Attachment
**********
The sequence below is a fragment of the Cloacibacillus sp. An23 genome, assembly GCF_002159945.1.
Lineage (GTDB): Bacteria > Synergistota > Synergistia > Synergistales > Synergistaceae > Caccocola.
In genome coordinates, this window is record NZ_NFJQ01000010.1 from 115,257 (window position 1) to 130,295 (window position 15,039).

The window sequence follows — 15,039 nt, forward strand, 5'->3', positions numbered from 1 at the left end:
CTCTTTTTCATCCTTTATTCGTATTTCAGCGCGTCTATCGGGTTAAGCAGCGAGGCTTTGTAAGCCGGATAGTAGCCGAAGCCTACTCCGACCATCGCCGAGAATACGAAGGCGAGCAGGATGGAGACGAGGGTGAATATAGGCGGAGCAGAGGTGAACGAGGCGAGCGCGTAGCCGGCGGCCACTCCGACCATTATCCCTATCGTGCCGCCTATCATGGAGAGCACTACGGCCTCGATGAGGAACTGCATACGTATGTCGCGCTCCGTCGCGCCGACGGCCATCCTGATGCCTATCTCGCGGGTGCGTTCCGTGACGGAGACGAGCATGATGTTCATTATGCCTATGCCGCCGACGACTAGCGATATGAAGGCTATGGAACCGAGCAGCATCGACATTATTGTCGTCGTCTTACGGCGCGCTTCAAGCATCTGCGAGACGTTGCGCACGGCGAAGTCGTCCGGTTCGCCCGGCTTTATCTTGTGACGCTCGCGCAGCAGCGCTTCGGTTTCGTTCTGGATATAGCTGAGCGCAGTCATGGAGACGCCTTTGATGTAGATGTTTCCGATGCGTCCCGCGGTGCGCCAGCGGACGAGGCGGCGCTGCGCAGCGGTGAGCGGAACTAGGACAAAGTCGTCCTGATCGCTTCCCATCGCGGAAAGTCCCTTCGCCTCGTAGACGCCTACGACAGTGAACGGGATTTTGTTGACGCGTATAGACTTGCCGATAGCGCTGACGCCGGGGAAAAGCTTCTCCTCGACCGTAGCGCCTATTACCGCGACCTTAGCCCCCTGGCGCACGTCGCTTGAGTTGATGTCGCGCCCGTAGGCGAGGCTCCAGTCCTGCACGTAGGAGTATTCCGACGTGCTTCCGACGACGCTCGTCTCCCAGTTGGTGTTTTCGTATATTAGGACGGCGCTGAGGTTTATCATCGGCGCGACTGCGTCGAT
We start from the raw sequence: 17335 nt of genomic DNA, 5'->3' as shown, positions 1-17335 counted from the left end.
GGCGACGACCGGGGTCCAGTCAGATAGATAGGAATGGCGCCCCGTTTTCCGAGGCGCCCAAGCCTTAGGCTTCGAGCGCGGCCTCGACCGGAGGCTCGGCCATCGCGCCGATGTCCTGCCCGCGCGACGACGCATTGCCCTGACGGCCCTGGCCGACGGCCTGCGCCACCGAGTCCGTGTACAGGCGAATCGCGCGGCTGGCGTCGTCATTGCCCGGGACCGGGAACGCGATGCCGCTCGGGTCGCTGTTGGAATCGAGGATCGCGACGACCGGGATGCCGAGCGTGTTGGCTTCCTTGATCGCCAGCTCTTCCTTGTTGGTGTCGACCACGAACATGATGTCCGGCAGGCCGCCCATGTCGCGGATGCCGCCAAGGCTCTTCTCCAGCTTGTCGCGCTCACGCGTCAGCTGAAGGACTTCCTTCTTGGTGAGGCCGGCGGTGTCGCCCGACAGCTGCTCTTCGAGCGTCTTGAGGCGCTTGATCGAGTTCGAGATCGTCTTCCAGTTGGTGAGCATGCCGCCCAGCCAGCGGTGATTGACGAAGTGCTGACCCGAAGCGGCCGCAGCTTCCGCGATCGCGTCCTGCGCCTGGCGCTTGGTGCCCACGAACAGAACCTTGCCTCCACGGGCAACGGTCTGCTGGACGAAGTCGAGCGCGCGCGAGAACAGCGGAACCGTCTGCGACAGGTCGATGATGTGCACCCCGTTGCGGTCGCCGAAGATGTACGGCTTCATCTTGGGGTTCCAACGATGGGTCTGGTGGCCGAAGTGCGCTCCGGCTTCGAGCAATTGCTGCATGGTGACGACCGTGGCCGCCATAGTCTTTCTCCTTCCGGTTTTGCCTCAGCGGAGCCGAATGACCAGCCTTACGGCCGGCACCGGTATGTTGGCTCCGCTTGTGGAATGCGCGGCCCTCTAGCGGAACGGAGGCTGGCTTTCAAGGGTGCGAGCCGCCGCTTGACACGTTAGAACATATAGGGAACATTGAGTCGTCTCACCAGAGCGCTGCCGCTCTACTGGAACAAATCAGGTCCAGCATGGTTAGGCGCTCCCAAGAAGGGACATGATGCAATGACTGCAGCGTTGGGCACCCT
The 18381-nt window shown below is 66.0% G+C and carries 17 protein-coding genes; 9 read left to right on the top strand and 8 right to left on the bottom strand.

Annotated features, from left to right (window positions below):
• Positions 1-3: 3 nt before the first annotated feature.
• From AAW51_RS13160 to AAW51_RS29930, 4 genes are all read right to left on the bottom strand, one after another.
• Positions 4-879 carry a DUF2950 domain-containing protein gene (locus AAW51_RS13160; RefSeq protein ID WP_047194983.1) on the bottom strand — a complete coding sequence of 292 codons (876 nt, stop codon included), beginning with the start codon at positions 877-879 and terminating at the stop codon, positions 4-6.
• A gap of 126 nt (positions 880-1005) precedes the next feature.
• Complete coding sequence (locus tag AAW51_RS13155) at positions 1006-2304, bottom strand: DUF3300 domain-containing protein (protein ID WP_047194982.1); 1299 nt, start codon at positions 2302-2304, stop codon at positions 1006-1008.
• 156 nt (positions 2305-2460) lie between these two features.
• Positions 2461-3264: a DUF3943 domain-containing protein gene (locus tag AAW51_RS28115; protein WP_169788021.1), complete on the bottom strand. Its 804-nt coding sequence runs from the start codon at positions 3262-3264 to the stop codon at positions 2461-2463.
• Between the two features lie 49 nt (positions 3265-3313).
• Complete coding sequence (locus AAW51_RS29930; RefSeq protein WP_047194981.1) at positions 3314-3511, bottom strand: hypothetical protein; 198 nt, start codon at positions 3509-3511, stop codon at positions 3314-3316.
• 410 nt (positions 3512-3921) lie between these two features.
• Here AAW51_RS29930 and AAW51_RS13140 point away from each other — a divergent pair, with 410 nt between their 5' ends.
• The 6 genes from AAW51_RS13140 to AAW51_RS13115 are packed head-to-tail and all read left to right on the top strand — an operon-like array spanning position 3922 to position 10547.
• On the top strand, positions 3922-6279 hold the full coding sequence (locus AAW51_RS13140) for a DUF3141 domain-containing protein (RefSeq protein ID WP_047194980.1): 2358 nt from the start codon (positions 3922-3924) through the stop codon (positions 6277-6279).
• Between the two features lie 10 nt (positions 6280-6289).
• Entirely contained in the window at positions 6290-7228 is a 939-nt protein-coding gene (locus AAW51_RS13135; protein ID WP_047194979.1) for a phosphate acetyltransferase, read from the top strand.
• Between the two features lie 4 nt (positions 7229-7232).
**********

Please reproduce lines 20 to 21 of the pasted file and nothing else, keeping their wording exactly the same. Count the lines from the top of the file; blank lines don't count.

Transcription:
• Here AAW51_RS29930 and AAW51_RS13140 point away from each other — a divergent pair, with 410 nt between their 5' ends.
• The 6 genes from AAW51_RS13140 to AAW51_RS13115 are packed head-to-tail and all read left to right on the top strand — an operon-like array spanning position 3922 to position 10547.